• They threw risk management out the window.

I could go on about the Glass-Steagall Act in the USA, but let’s keep things simple. The banks consciously took a decision to keep using escalating real estate sales prices as security for loans, even though land prices had developed into massive bubbles. Any half-decent risk analysis asks whether the point has been reached where land prices cannot be sustained at these levels – because every major recession has always followed such a collapse in land prices.

  • Banks were secured by their fall-back position.

An understanding took root within the top echelon of banks that finance, insurance and real estate (the ‘FIRE‘ sector) having been permitted to develop into a behemoth—much more now than a service sector to the real economy—could never be permitted to fail.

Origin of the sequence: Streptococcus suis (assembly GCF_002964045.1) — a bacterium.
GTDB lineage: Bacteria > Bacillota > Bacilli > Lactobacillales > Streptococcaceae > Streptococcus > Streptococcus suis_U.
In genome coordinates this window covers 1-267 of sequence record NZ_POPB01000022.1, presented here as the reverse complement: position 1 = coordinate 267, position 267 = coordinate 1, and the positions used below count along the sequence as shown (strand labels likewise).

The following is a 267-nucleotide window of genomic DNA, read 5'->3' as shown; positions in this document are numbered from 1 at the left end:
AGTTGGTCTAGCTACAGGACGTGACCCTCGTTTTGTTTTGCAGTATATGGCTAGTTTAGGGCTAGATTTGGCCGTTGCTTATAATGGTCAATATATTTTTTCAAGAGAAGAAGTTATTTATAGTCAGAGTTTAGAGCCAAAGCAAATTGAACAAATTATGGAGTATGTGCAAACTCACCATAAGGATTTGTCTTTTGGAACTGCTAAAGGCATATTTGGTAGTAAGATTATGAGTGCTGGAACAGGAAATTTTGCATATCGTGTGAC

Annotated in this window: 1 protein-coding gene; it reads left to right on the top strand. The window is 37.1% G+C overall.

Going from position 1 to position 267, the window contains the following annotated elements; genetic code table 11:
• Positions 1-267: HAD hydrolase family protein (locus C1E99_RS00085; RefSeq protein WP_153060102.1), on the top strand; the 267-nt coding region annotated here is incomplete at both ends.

• The circle was now ‘squared’.

This combination of poor risk analysis and the belief that banking and finance was now “too big to fail” set banks on a course of naked rent-seeking.  The more they lent, the more the real estate bubble would inflate, the larger indebtedness to the banks would be, and the greater would become their profits ……  Until the bust, that is, at which time it would be they, not people enmeshed in impossible debt, who would be bailed out by taxpayers.

Political interference in this scenario became ‘impossible’—at least from the banks’ viewpoint—and banks had clout. To call banks out on blatant rent-seeking in inflated mortgages would bring this house of cards crashing down – and the big bankers knew it.  The meme became that banking must survive – intact.

It was not a consideration that bank survival under these terms must come at the expense of wages and profits in other sectors of the economy, and that a twenty-year zombie Japanese-style debt deflation must ensue.